TOPEKA (KSNT) – The Shawnee County Health Department was notified Tuesday of the first
confirmed case of the Omicron variant in a Shawnee County resident by the Kansas Department
of Health and Environment (KDHE).

“We have been expecting and preparing for this notification of Omicron in our community,” said
Dr. Erin Locke, Shawnee County Health Officer. “The Omicron variant is much more contagious
than previous variants, even Delta, and has the capacity to evade some of our hard-won
immunity. It will spread more easily in the home and at work, in schools, and at community
events. Fortunately, the familiar mitigation measures will work against this respiratory virus, but
we must be vigilant. It is extremely important to get vaccinated with a booster, wear a mask, get
tested, maintain physical distance and stay home when sick.”

The top five symptoms reported in December were:

  • Runny nose
  • Headache
  • Fatigue (either mild or severe)
  • Sneezing
  • Sore throat

The cold-like symptoms reported three days after a positive test was not vastly different from those of the delta variant, researchers found. The early data suggests that omicron arrives with symptoms distinct from earlier variants, which caused more flu-like, initial symptoms.

Both the KDHE and the SCHD are urging Kansans to use the following tools to protect themselves
against COVID-19 and the omicron variant:

  • Get vaccinated and boosted. Vaccines remain the best tool to protect people from COVID-19, slow transmission and reduce the likelihood of new variants emerging. The three authorized COVID-19 vaccines are highly effective in preventing serious illness, hospitalizations, and death. Scientists expect the vaccines to prevent serious illness, hospitalizations, and death in people infected with the Omicron variant. COVID-19 vaccines are now authorized for people ages 5 and over. The COVID-19 booster shots are authorized for all individuals ages 16 and over. To find a vaccine near you, visit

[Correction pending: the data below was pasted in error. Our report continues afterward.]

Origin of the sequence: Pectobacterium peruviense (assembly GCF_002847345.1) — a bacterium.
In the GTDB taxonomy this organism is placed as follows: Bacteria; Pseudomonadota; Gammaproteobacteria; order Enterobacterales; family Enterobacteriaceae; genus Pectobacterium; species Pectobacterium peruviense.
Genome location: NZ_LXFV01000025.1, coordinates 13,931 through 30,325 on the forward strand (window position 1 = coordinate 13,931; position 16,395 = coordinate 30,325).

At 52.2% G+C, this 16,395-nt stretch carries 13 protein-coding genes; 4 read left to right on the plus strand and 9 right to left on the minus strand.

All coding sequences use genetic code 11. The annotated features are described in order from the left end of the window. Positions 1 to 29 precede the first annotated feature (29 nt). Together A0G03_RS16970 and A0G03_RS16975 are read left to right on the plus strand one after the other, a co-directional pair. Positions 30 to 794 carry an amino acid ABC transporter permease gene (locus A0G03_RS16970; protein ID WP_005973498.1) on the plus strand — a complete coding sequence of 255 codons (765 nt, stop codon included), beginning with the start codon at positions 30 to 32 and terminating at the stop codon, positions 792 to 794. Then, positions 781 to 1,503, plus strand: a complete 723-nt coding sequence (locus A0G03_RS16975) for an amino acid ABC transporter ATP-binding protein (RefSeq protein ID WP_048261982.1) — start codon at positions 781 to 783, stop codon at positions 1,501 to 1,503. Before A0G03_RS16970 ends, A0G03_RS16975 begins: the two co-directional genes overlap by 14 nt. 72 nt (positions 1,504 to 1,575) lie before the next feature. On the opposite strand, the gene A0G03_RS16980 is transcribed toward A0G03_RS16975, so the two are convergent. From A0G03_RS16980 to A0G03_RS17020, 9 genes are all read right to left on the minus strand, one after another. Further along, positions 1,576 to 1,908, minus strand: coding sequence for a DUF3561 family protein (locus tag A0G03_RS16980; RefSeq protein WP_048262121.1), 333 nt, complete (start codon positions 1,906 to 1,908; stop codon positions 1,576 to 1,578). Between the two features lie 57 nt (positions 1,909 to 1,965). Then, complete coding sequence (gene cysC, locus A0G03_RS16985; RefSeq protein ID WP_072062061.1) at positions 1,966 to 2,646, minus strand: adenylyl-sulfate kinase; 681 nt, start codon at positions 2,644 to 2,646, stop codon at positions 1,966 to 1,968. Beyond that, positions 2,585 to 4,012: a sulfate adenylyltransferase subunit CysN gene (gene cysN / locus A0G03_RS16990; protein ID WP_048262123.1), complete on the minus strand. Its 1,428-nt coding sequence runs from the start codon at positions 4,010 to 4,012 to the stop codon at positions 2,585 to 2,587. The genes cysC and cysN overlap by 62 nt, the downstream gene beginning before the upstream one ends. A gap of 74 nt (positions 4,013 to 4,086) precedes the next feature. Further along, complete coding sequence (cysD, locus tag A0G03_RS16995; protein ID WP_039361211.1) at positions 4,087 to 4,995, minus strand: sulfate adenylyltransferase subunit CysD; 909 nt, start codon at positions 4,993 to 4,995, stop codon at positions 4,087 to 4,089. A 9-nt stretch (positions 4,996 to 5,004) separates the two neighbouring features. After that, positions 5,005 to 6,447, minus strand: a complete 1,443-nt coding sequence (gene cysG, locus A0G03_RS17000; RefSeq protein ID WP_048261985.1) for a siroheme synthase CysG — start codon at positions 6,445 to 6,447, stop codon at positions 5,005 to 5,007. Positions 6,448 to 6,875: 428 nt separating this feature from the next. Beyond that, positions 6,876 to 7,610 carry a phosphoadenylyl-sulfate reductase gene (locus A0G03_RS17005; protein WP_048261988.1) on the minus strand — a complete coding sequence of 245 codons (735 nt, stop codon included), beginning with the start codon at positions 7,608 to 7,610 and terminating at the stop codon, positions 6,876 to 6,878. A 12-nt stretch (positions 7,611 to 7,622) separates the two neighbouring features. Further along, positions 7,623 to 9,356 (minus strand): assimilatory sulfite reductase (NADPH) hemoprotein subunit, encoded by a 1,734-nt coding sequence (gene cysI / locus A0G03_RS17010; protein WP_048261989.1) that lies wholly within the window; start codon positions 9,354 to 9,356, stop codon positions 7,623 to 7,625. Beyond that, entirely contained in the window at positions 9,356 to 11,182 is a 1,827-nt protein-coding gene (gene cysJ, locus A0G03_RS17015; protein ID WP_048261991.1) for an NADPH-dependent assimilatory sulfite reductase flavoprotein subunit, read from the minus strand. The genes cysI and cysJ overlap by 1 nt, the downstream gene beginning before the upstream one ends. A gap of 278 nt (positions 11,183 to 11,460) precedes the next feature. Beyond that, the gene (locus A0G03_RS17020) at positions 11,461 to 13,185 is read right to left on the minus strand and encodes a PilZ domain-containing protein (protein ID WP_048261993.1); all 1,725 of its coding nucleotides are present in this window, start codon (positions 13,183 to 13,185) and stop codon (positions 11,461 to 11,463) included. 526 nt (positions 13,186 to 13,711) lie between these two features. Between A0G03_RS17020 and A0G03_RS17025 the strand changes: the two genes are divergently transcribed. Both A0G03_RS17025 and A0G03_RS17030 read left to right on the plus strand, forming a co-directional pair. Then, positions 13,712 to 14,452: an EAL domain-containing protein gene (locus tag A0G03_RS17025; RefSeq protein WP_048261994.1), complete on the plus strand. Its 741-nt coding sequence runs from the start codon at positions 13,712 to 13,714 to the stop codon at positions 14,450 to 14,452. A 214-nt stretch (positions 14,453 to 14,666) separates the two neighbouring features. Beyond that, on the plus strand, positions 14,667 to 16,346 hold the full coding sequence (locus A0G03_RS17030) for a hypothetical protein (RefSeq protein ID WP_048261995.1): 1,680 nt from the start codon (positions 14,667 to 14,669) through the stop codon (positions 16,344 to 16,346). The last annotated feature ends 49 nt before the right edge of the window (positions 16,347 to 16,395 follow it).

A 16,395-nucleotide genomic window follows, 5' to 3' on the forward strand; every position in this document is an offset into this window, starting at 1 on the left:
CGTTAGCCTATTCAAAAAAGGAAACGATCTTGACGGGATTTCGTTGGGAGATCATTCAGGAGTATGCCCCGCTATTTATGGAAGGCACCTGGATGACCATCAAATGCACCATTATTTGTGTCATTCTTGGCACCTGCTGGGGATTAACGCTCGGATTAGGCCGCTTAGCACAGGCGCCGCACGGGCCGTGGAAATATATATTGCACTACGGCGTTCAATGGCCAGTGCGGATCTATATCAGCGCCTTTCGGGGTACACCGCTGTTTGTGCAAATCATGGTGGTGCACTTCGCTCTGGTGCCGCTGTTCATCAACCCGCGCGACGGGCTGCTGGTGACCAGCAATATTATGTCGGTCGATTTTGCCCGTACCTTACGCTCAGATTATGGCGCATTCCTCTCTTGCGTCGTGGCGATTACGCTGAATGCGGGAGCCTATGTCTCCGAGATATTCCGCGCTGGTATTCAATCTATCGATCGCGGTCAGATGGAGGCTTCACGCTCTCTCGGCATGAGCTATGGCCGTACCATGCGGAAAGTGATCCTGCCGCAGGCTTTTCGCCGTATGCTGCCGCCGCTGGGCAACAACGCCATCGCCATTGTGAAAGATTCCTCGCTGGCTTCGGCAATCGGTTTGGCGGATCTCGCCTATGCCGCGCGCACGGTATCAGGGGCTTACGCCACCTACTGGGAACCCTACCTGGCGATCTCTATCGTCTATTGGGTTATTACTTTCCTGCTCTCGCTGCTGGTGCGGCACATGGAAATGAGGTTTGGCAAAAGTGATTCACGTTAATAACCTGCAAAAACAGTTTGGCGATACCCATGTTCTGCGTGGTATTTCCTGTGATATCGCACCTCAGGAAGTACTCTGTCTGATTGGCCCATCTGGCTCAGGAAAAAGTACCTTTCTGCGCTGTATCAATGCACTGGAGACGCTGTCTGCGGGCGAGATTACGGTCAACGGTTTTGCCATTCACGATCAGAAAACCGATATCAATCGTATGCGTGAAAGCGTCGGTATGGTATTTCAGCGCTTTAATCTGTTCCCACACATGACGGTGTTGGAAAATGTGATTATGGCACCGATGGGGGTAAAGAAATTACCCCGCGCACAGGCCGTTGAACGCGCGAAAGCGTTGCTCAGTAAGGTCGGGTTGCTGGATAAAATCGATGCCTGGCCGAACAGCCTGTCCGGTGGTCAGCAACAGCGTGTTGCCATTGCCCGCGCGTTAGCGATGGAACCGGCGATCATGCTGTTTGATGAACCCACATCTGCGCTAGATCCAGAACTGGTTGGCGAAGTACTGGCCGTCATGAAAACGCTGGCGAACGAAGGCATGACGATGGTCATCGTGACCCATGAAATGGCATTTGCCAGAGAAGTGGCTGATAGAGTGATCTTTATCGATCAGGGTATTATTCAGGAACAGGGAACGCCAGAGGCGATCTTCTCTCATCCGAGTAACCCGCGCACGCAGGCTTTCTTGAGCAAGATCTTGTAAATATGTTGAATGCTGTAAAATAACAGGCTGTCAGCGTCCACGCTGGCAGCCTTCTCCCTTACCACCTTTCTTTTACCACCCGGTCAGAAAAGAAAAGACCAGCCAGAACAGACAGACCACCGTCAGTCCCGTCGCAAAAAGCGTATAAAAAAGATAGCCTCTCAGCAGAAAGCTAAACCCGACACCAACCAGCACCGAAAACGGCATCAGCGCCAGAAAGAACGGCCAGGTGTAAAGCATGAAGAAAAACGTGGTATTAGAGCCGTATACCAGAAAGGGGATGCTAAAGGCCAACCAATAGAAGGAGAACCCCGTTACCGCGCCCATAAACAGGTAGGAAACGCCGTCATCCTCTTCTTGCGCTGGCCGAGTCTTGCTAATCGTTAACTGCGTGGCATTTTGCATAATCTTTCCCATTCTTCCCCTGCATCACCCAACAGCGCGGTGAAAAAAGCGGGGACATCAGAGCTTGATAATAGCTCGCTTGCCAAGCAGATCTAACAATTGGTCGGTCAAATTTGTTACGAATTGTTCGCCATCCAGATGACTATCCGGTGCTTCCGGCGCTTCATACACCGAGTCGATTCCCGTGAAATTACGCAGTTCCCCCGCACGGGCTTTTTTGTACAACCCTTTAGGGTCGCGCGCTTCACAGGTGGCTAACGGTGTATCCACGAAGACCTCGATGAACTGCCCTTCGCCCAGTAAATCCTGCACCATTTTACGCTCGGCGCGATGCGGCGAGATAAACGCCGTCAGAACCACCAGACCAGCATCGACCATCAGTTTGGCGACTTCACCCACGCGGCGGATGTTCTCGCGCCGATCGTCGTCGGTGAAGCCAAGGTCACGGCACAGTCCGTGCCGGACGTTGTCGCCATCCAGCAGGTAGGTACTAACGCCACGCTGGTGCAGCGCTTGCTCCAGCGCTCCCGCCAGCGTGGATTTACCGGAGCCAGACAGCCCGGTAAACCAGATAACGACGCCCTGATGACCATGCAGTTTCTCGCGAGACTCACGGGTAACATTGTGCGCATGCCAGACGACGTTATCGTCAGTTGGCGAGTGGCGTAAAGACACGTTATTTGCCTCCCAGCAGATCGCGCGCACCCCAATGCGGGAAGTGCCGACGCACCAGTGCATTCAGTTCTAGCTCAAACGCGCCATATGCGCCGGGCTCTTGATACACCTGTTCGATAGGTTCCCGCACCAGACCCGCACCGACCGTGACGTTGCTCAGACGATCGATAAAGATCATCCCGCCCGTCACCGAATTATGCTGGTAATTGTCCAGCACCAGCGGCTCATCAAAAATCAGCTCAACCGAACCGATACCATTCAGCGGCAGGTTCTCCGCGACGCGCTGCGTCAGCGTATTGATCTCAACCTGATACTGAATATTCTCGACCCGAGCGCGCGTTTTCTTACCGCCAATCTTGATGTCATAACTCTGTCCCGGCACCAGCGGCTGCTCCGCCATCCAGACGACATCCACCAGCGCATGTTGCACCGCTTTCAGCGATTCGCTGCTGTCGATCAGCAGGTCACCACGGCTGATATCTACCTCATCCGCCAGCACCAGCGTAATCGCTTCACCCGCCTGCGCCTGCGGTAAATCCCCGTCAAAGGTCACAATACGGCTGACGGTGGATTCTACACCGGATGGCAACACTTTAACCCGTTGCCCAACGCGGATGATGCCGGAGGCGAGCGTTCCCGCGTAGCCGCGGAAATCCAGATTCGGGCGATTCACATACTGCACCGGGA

• Wear a mask. Masks offer protection against all variants. It is recommended that people wear a well-fitting mask in public indoor settings in Kansas, where COVID-19 transmission remains high, regardless of vaccination status.
  • Get tested. If you are sick or have been in close contact with someone diagnosed with COVID-19, it is recommended that you get tested for COVID-19. COVID-19 tests are available across Kansas. Go to to find a free testing location near you. At-home tests are available for purchase at grocery stores and pharmacies. These can be used at home, work or anywhere and can provide rapid results. If a positive result is received through an at-home test, individuals should follow up with a health care provider about a confirmation test.
  • Social distance. When in public settings, stay at least six feet from other people, especially if you are at higher risk of getting sick.